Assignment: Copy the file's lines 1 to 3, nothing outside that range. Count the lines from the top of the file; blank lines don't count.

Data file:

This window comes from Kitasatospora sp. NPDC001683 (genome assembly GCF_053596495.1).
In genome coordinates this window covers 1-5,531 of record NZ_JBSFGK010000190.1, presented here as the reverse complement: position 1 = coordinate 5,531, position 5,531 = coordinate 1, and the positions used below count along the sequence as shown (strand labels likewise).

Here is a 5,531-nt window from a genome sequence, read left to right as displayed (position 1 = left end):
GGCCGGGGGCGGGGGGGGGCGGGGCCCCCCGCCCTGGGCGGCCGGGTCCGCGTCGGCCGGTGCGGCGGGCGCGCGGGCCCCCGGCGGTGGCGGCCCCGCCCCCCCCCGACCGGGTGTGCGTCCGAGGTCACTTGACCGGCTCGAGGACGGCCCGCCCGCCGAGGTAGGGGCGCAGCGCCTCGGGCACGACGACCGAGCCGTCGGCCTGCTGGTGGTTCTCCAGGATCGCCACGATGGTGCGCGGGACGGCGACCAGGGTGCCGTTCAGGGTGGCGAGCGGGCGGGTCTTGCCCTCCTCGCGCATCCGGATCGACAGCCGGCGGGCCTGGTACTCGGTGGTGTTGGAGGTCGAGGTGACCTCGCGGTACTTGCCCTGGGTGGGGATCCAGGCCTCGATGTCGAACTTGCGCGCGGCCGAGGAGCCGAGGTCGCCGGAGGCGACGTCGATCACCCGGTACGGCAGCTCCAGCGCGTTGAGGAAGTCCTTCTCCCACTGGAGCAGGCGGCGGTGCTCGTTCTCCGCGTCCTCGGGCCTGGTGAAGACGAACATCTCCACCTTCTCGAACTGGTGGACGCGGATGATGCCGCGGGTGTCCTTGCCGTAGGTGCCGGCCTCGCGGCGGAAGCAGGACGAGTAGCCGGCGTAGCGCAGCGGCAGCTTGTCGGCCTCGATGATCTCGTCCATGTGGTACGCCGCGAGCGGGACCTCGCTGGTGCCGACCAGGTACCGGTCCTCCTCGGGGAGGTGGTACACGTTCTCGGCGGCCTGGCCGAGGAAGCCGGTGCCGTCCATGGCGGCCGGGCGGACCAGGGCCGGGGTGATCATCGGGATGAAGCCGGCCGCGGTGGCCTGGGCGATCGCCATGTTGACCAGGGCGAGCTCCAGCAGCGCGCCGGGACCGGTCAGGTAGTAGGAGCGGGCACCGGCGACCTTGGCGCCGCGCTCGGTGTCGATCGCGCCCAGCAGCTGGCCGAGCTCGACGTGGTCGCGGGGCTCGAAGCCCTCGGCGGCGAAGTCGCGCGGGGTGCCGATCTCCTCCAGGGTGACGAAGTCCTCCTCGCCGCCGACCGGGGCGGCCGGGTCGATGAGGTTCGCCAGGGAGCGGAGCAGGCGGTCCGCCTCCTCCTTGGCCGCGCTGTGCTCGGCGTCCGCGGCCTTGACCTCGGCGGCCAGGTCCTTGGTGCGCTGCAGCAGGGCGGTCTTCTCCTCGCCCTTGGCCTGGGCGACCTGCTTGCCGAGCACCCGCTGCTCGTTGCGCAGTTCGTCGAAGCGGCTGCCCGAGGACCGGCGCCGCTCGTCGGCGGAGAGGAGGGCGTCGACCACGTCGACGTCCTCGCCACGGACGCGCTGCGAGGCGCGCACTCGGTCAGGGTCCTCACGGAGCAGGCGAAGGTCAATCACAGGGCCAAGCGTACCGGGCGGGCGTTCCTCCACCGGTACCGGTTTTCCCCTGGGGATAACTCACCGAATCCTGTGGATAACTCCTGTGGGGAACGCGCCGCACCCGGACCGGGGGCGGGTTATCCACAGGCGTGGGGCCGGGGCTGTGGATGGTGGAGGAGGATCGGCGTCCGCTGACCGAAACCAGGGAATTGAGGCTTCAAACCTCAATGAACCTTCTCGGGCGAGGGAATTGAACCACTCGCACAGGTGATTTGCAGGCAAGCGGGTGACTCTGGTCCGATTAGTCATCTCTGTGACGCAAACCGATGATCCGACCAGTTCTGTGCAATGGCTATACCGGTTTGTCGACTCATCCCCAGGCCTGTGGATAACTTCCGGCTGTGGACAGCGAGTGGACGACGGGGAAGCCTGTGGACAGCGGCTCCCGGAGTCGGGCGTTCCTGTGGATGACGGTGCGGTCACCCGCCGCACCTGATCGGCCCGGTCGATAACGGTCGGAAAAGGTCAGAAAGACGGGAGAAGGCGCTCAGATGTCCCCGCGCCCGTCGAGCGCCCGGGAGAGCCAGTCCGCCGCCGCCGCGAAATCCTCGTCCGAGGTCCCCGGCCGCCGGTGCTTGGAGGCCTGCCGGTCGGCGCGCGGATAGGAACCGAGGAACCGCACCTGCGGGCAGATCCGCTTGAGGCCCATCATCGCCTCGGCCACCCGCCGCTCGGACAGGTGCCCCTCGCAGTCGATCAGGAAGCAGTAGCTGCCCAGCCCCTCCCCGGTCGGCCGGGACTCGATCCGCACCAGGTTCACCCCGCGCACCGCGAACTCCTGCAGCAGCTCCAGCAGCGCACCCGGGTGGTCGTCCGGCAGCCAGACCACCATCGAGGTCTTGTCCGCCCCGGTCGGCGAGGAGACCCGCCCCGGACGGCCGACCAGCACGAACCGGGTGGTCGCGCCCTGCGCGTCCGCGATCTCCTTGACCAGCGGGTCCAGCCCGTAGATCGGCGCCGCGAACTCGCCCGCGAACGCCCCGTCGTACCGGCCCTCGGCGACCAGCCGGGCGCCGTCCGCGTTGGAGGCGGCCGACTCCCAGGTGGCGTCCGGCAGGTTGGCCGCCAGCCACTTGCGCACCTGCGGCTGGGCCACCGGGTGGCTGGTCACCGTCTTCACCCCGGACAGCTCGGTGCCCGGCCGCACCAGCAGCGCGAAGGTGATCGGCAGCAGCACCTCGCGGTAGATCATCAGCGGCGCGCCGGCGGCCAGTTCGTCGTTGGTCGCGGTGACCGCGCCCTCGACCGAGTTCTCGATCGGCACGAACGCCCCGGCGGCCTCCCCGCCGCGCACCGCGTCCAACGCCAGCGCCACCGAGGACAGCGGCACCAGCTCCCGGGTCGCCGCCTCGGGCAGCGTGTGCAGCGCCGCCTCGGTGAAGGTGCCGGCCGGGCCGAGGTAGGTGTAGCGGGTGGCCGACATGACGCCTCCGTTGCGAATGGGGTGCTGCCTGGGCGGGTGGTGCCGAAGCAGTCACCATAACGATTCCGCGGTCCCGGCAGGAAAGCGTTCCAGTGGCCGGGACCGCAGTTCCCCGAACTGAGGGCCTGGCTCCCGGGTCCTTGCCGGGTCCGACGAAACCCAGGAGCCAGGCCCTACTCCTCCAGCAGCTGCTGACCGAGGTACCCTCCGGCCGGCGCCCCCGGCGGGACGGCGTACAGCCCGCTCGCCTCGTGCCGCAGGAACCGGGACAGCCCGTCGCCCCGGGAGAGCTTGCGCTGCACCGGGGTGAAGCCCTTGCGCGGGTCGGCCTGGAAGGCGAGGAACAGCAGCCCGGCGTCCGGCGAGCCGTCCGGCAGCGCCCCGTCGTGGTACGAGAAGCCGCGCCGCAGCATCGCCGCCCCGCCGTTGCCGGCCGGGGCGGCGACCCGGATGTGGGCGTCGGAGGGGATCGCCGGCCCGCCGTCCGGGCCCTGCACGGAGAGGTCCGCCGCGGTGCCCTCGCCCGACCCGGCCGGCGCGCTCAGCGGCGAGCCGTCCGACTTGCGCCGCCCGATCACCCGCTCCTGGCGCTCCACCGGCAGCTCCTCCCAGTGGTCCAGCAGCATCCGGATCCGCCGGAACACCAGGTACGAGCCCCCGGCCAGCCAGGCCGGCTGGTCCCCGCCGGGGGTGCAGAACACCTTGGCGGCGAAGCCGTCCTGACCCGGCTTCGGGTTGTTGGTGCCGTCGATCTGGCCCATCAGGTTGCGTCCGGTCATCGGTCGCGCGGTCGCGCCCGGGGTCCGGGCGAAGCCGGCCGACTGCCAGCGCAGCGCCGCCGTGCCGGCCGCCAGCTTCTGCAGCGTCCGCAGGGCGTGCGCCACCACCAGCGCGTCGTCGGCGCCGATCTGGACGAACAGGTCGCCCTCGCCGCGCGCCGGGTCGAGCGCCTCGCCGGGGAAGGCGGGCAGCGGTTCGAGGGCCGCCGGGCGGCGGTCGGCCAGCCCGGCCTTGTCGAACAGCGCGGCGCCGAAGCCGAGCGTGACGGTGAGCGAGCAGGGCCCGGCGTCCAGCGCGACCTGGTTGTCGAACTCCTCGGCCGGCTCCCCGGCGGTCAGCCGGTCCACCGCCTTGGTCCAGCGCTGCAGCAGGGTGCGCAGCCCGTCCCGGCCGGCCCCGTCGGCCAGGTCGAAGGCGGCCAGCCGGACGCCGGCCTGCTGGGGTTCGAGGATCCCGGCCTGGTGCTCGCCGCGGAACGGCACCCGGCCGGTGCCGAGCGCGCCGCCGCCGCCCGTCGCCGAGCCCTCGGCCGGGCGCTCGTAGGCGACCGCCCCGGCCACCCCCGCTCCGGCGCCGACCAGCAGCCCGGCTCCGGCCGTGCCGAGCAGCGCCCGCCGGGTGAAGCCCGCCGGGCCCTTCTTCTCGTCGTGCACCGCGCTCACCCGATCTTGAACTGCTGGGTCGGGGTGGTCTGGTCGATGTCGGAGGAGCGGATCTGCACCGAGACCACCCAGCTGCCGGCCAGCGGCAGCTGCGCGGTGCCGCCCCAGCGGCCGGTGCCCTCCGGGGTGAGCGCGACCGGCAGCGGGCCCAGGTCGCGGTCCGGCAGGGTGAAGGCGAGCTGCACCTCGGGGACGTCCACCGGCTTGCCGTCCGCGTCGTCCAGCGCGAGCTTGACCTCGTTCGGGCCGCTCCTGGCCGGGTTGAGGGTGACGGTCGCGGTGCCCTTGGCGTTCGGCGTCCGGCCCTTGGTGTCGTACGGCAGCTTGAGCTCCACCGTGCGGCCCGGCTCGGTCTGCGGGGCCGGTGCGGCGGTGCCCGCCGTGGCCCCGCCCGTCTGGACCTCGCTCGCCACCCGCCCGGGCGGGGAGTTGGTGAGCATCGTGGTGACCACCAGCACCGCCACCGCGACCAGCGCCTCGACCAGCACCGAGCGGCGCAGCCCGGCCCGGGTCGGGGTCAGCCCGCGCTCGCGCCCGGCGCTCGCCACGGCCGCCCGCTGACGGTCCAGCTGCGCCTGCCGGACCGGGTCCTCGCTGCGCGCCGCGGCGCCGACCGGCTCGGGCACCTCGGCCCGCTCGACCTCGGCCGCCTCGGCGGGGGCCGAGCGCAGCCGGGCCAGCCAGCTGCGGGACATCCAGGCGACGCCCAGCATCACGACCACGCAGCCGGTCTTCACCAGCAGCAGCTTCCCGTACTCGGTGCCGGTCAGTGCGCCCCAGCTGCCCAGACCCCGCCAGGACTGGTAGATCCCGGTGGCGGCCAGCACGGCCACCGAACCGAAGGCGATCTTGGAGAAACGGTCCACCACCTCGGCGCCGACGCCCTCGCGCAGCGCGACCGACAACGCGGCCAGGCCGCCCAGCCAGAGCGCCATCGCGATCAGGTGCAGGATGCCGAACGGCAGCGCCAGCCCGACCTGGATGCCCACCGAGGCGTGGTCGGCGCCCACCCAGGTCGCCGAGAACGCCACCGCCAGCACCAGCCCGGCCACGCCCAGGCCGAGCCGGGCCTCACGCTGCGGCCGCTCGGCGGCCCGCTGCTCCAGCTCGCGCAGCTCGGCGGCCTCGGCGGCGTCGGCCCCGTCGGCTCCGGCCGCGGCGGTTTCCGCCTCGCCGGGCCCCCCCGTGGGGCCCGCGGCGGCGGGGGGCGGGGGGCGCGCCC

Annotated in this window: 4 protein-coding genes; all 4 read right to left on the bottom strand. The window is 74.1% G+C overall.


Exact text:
This window comes from Kitasatospora sp. NPDC001683 (genome assembly GCF_053596495.1).
In genome coordinates this window covers 1-5,531 of record NZ_JBSFGK010000190.1, presented here as the reverse complement: position 1 = coordinate 5,531, position 5,531 = coordinate 1, and the positions used below count along the sequence as shown (strand labels likewise).

Here is a 5,531-nt window from a genome sequence, read left to right as displayed (position 1 = left end):